Initially for Yukki, before things really get into it in a big way and he understands the gravity of the situation, he does the future notes thing for fun and just tries to build up his life. When it’s revealed after the trial and learning period that he’s actually going to be fighting for his life against the others, he becomes a much weaker character filled with uncertainty. What makes some of this understandable is that because of the way everything starts when the battle begins, he’s called out as a favorite early on because he had already eliminated one of the twelve, mostly accidentally, and that has made him a target for everyone else. What helps save him to some degree from everything is that one of the other twelve, Yuno, has a love diary and she’s latched onto him as her true love and intends to save and protect him from everything. But there’s a sneaking suspicion that it’s all to work with him until the end when it’s just the two of them and they’re facing off against each other.

Future Diary plays well with these basic ideas and starts to thrown the various players at Yukki and Yuno fairly quickly. The first one that really becomes a problem, Sixth, ends up being a problem across most of this set of episodes as he diary describes the best escape routes from any situation. She doesn’t always escape unscathed, which makes her more unbalanced in her own way, but it makes it the kind of plot device that lets her get out in creative ways that don’t always make the best sense but look good. Another one that shows up early on is the Fourth, Kurusu, who is a police detective and is intent on taking down the entire operation in general and opts to work with both Yukki and Yuno in order feed them information and use them as bait in a way as well. Kurusu isn’t a constant, but he makes some welcome appearances and his arc in general in the set is one of the more interesting pieces since he’s one of the few adults running around in the middle of all of this.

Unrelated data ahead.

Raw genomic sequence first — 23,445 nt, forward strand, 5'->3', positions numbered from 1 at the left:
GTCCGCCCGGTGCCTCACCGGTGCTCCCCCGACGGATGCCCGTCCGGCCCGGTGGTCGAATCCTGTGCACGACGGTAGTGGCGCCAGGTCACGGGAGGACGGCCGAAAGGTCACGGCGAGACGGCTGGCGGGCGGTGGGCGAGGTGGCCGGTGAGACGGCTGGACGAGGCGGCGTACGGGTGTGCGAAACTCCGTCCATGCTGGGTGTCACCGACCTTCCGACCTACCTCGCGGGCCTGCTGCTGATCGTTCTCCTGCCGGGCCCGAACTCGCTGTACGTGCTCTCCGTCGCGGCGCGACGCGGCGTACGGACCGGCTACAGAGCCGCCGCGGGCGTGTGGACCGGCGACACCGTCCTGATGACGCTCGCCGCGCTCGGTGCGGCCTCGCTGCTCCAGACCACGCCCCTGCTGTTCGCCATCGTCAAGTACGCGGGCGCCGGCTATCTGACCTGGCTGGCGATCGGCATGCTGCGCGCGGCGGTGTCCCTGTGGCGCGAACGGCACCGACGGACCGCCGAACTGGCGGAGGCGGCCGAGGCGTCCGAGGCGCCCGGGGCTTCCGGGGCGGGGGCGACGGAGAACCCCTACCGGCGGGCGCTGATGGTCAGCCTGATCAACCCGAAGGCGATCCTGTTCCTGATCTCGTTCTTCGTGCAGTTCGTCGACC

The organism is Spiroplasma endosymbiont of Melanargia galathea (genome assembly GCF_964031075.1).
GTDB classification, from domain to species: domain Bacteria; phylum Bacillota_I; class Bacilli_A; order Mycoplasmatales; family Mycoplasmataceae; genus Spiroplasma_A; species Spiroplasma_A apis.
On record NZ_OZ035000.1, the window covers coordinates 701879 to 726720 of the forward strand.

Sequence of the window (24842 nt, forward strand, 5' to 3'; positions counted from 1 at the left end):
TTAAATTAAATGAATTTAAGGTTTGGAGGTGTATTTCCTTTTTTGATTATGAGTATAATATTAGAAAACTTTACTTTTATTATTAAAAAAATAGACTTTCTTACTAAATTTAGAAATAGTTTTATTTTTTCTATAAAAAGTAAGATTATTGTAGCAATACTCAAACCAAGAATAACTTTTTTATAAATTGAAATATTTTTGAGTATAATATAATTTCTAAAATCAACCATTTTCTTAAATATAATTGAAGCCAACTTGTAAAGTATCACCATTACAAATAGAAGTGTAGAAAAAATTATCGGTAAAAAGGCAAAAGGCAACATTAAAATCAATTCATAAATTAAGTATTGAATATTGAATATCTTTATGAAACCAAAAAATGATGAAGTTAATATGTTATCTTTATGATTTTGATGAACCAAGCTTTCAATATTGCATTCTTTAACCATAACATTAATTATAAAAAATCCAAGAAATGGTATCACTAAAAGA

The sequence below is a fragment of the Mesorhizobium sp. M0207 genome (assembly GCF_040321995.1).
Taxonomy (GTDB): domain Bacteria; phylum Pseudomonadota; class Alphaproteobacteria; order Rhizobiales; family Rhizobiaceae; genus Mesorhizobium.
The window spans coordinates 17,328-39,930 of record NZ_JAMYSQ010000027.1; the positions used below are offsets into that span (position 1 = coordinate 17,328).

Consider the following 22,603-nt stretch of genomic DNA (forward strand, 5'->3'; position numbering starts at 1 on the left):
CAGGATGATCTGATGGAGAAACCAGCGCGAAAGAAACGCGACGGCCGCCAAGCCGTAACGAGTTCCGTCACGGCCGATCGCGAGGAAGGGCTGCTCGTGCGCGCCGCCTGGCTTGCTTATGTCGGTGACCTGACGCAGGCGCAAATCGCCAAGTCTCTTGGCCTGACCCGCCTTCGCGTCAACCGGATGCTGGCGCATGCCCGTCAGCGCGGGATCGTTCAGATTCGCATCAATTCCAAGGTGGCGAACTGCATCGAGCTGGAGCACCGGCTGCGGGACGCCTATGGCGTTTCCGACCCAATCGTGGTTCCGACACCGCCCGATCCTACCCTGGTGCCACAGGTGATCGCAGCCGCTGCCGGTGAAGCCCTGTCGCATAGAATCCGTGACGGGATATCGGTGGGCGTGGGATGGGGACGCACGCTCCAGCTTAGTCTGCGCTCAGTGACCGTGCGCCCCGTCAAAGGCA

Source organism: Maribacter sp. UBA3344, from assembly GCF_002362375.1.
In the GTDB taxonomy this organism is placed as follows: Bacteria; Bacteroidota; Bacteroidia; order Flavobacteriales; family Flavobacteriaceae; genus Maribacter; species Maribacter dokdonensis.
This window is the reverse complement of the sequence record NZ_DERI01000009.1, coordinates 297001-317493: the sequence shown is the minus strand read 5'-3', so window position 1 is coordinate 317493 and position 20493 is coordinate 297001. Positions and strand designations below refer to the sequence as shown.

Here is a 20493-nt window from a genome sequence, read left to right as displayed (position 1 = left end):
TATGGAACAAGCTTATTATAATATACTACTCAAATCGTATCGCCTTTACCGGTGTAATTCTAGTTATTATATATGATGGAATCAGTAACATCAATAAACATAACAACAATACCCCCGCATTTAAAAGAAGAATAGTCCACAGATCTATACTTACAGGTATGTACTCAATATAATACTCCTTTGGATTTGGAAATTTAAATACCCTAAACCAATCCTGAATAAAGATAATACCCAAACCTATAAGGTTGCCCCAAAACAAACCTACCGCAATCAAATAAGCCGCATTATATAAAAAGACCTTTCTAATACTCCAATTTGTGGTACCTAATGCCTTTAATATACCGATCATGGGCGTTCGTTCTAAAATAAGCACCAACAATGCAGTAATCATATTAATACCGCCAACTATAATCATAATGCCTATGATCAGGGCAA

Most of this half of the series is all about the introduction of characters and concepts and seeing how various diary owners work their particular skills and gimmicks that each has. Once the game is afoot, it mostly has Yukki on the run, trying to figure out what Yuno is really up to and relying on her to some degree. Which works well for the most part, but we do see that she’s extremely dangerous in ways that should make anyone worry, even if it does help in the long run. She’s the most active one when events start to move in bad ways, which has Yuki often just following her lead or being shoved into a position of safety. He does stand up for himself from time to time, but Yuno is focused on keeping him alive and safe, and that drives the narrative a lot when trying to figure out how to deal with whatever the most current attack is.

In Summary:
The first half of Future Diary is a pretty decent show that has some good ideas and kind of interesting execution as it progresses. I like the characters in general, though again we have a male lead that’s stymied by an even lightly aggressive woman, never mind one that’s really clear about what she wants. Perhaps it’s comforting for some men to see others cower when a woman indicates she’s going to get physical with him. The series opens in a kind of awkward way and the whole Deus aspect is exactly what’s in the name to create the setting, but once it gets moving it’s pretty much full of action and forward motion, making for a fairly engaging story that keeps you wondering where it will go next. Though Yukki makes me cringe in some ways as he plays the typical male lead a little too well, the pairing with Yuno works well and you really want to know more of what she’s up to and to see what curves are ahead.

Japanese 2.0 Language, English 5.1 Language, English Subtitles, Select Episode Commentaries, Textless Opening and Ending, Trailers, Bonus “Omake” Short.

Content Grade: B+
Audio Grade: B+
Video Grade: B+
Packaging Grade: B-
Menu Grade: B
Extras Grade: B+

Released By: FUNimation
Release Date: September 17th, 2013
MSRP: $64.98
Running Time: 325 Minutes
Video Encoding: 480i/p MPEG-2
Aspect Ratio: 1.78:1 Anamorphic Widescreen

Review Equipment:
Sony KDL70R550A 70″ LED 1080P HDTV, Sony PlayStation 3 via HDMI set to 1080p, Onkyo TX-SR605 Receiver and Panasonic SB-TP20S Multi-Channel Speaker System With 100-Watt Subwoofer.